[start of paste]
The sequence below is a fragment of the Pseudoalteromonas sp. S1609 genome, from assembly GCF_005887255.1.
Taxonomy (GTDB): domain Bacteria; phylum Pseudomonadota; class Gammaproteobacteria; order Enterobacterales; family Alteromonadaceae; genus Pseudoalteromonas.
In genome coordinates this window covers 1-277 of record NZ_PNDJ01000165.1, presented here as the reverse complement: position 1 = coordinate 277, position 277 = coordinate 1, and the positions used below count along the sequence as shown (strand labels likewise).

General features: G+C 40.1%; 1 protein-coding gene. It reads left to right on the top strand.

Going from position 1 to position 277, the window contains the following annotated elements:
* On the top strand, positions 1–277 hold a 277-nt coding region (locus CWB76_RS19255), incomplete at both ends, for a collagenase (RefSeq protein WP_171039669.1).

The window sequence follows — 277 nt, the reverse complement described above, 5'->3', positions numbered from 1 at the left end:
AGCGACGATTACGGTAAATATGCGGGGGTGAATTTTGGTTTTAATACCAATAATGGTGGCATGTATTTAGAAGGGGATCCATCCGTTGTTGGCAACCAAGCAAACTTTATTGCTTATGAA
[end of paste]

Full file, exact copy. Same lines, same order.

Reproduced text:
The sequence below is a fragment of the Pseudoalteromonas sp. S1609 genome, from assembly GCF_005887255.1.
Taxonomy (GTDB): domain Bacteria; phylum Pseudomonadota; class Gammaproteobacteria; order Enterobacterales; family Alteromonadaceae; genus Pseudoalteromonas.
In genome coordinates this window covers 1-277 of record NZ_PNDJ01000165.1, presented here as the reverse complement: position 1 = coordinate 277, position 277 = coordinate 1, and the positions used below count along the sequence as shown (strand labels likewise).

General features: G+C 40.1%; 1 protein-coding gene. It reads left to right on the top strand.

Going from position 1 to position 277, the window contains the following annotated elements:
* On the top strand, positions 1–277 hold a 277-nt coding region (locus CWB76_RS19255), incomplete at both ends, for a collagenase (RefSeq protein WP_171039669.1).

The window sequence follows — 277 nt, the reverse complement described above, 5'->3', positions numbered from 1 at the left end:
AGCGACGATTACGGTAAATATGCGGGGGTGAATTTTGGTTTTAATACCAATAATGGTGGCATGTATTTAGAAGGGGATCCATCCGTTGTTGGCAACCAAGCAAACTTTATTGCTTATGAA